France bans plastic packaging for fruits and vegetables
France has implemented a new law that bans the use of plastic packaging for most fruit and vegetable products.
The law, which entered into force on January 1, 2022, is part of the French anti-waste law for a circular economy, also known as the AGEC law, which aims to reduce plastic consumption and encourage reuse and recycling.
The ban, originally announced in October last year, impact the packaging of around thirty fruits and vegetables including, among others, leeks, zucchini, eggplant, peppers, cucumbers, potatoes, bananas, apples, pears and plums.
According to the French Ministry of the Environment, 37% of fruits and vegetables sold in the country have plastic packaging, and the new law will eliminate more than a billion plastic packaging each year.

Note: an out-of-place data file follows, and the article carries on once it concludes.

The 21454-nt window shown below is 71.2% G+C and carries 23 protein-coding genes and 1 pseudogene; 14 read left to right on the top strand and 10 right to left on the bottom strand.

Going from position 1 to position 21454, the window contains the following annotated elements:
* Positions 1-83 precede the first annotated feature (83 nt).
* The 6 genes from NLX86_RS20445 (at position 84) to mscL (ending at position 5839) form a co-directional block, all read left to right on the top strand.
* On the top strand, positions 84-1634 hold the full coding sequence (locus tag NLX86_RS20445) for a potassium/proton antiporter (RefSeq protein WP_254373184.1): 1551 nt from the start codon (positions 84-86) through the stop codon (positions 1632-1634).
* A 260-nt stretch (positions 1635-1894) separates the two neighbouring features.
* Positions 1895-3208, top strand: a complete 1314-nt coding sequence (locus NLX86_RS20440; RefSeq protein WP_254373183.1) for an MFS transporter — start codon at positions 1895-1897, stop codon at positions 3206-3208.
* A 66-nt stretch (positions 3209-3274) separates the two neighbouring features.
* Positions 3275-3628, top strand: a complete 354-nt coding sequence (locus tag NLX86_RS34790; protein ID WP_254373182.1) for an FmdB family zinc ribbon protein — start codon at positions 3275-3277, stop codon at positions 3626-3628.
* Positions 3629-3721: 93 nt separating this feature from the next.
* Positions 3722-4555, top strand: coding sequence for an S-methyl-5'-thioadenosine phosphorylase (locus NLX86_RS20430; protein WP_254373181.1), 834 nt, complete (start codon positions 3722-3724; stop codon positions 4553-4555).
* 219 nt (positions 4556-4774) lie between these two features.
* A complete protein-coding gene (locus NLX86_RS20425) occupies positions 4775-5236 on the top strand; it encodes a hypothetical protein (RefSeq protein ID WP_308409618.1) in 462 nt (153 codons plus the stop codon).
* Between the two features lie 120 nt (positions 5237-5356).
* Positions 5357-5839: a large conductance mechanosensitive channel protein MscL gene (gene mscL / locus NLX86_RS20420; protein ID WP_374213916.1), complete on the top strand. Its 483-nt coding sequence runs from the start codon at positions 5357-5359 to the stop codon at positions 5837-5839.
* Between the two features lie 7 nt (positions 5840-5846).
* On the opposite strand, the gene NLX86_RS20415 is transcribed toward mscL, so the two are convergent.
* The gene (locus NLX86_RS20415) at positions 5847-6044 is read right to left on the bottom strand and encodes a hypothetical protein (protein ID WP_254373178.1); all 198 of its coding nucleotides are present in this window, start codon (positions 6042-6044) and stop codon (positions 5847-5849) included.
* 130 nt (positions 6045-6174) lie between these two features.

“We use a scandalous amount of single-use plastic in our daily life. The circular economy law aims to reduce the use of disposable plastic and stimulate its substitution with other materials or reusable and recyclable packaging, âthe ministry said in a statement.
Freshfel Europe is looking for more time
Previously, Freshfel Europe, an organization that represents the trade in fresh produce across the continent, called on the European Commission to guarantee more time and flexibility to ensure an orderly deployment of the new French legislation on plastic packaging.
President Emmanuel Macron called the ban a “real revolution” and added that it showed the country’s commitment to phase out single-use plastics by 2040, according to a BBC report.
The ministry also aims to remove plastic packaging from all fruits and vegetables by 2026.
The law provides a timetable for finding and deploying alternative solutions by June 30, 2026, for fruits and vegetables that present a significant risk of spoilage when sold in bulk, the ministry added.
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